Week 378: John Kinsella’s Lament For Mrs Mary Moore

I confess to having a soft spot for this week’s cheerfully disreputable piece. OK, I’m not sure that the Irish Catholic Church would have approved of John Kinsella’s somewhat cavalier attitude towards familial ties, and I suppose I shouldn’t either, but it’s good fun, and it does show Yeats’s unusual range as a poet – it’s a long way from this sort of thing to poems like ‘Easter 1916’.

John Kinsella’s Lament For Mrs Mary Moore

A bloody and a sudden end,
Gunshot or a noose,
For Death who takes what man would keep,
Leaves what man would lose.
He might have had my sister,
My cousins by the score,
But nothing satisfied the fool
But my dear Mary Moore,
None other knows what pleasures man
At table or in bed.
What shall I do for pretty girls
Now my old bawd is dead?

Though stiff to strike a bargain,
Like an old Jew man,
Her bargain struck we laughed and talked
And emptied many a can;
And O! but she had stories,
Though not for the priest’s ear,
To keep the soul of man alive,
Banish age and care,
And being old she put a skin
On everything she said.
What shall I do for pretty girls
Now my old bawd is dead?

The priests have got a book that says
But for Adam’s sin
Eden’s Garden would be there
And I there within.
No expectation fails there,
No pleasing habit ends,
No man grows old, no girl grows cold
But friends walk by friends.
Who quarrels over halfpennies
That plucks the trees for bread?
What shall I do for pretty girls
Now my old bawd is dead?



8 thoughts on “Week 378: John Kinsella’s Lament For Mrs Mary Moore

    • I don’t think it’s a translation, though I can see why you think it has a flavour of Villon, cf., say, ‘The Ballad of Villon and Fat Madge’, though Yeats’s poem is a good deal kinder than that one. But Yeats’s ‘When you are old and grey and full of sleep’ is of course taken more or less directly from Ronsard’s ‘Quand vous serez bien vieille, au soir, à la chandelle’ that I featured in week 233.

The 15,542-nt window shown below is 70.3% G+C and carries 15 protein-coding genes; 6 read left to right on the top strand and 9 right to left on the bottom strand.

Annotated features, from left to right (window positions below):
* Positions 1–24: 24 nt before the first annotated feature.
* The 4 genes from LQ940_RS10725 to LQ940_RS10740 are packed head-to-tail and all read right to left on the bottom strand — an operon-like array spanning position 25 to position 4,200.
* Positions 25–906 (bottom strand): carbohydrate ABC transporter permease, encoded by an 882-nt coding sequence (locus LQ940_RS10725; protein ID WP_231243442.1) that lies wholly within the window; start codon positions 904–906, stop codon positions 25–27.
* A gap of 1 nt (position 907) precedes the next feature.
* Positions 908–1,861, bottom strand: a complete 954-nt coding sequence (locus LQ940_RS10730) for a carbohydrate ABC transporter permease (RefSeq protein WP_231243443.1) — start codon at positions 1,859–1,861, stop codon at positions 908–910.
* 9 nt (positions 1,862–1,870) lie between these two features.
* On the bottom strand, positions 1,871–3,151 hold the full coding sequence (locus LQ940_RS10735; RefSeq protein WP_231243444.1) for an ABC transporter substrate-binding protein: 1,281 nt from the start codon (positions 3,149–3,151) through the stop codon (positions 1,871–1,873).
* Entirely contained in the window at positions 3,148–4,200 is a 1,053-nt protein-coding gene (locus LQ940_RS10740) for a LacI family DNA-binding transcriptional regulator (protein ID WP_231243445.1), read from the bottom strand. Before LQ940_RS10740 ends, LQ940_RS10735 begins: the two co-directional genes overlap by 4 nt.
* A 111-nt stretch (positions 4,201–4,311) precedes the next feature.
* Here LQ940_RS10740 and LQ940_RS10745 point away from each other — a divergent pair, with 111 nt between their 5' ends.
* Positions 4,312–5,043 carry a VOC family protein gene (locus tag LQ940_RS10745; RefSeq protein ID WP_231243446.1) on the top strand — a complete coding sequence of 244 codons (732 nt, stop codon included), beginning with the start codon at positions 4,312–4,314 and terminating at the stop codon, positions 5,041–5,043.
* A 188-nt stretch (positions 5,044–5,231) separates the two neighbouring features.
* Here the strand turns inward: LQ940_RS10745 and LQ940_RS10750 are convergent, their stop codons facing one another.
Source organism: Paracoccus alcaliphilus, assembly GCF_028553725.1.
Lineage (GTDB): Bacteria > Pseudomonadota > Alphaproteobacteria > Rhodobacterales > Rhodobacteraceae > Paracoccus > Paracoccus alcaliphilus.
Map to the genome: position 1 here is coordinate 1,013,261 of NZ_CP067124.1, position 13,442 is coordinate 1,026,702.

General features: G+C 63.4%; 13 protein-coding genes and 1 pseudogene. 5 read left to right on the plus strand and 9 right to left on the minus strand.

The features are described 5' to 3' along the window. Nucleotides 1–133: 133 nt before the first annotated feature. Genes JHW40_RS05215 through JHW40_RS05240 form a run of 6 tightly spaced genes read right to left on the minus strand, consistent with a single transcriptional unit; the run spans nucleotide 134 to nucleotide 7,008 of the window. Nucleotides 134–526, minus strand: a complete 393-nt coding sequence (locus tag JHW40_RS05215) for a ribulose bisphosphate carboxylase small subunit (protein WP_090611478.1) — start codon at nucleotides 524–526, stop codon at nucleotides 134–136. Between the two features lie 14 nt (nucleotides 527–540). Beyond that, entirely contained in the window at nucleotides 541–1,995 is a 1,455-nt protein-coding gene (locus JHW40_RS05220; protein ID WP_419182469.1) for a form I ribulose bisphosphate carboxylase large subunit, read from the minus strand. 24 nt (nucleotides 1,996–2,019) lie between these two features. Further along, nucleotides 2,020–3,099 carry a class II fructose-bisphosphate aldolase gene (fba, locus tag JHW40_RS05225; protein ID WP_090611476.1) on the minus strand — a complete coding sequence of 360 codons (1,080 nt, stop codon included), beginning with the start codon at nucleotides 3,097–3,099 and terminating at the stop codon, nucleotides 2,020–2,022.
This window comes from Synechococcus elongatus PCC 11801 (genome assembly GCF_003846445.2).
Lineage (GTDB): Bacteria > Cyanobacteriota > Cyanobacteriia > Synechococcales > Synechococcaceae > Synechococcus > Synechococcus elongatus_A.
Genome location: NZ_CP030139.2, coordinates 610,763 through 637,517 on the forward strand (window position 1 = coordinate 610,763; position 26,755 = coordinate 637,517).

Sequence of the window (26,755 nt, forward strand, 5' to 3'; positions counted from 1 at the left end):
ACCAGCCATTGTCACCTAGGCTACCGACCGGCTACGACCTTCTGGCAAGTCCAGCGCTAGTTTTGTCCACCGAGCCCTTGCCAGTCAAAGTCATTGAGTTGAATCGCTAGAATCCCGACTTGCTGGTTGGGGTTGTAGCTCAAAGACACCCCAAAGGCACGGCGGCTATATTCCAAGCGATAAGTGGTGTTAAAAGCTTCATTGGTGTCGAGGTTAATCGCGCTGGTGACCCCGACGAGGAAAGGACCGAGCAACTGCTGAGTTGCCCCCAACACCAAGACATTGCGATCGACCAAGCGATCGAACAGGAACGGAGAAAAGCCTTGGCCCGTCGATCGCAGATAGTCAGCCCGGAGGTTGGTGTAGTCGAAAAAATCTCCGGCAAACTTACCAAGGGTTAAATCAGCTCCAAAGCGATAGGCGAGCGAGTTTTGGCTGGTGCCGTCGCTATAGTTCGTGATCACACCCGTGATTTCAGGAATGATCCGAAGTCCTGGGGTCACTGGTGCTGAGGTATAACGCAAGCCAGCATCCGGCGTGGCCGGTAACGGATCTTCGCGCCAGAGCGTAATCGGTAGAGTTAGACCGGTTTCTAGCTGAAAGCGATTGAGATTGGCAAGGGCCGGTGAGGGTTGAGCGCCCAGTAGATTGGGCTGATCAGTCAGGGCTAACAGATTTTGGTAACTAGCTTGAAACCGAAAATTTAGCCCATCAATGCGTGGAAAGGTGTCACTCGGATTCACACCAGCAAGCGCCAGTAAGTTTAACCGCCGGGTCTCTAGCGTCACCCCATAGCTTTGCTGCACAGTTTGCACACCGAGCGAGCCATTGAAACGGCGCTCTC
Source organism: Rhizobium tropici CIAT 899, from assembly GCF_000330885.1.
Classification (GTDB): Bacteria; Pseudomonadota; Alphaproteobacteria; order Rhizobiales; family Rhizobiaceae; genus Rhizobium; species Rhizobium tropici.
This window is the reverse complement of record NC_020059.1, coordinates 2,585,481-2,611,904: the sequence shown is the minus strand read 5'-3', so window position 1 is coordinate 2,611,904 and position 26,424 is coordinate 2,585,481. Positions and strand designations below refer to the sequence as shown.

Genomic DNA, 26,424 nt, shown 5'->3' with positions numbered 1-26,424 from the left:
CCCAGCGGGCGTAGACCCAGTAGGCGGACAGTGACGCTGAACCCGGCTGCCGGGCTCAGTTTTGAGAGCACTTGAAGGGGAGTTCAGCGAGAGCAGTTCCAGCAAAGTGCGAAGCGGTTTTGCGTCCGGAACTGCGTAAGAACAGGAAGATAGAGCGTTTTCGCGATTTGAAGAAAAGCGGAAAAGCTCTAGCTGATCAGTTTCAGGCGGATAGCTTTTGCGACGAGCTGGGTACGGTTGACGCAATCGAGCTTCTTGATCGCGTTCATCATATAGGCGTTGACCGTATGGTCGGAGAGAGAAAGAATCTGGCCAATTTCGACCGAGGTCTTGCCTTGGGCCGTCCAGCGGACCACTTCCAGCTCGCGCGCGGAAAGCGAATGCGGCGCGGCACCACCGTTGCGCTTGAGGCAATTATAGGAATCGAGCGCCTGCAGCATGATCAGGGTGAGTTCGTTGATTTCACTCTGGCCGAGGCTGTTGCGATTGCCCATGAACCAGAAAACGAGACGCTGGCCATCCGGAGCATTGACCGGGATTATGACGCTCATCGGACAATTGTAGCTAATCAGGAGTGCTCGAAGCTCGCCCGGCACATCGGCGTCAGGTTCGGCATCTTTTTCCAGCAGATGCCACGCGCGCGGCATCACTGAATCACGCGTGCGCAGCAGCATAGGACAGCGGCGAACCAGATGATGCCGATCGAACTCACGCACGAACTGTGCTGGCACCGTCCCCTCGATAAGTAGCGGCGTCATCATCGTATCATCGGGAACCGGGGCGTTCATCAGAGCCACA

1. Always has been a favorite of mine. The contrast is between the world before and after the Fall, the curse on labor (in both senses of the word) and the reality of vastly diminished possibilities. The opening plays on this by a comic equation between the everyday advent of death and the sudden violence of murder and suicide. The last stanza should be compared with the contrast governing the last stanza of “Among School Children”, in the first half of which we are shown labor as it is no longer–blossoming and dancing–and in the second half labor as it is, an exhausting effort to to mimic the vanished condition. We quarrel over ha’pennies and deeply mourn their loss, for that is the nature of post-lapsarian reality. For my money, the comedy of this poem is an antidote to the portentousness of some of Yeats’s verse.

  2. “A bloody and a sudden end” – Mrs Moore’s end may not have been bloody and sudden but to Kinsella it feels as if it were? “she put a skin / On everything she said” – everything she said was calculated to please?

    • I think you’ve got that a bit wrong, Chris – I take it that John Kinsella is calling, melodramatically, for his own bloody and sudden end, because life is no longer worth living without his old bawd. And ‘put a skin on everything she said’ – not necessarily ‘calculated to please’, I think, just that she had a colourful turn of phrase born of long experience, or that she was a great raconteur, what the Gaels call a seannachie, one who preserves the lore of the tribe.

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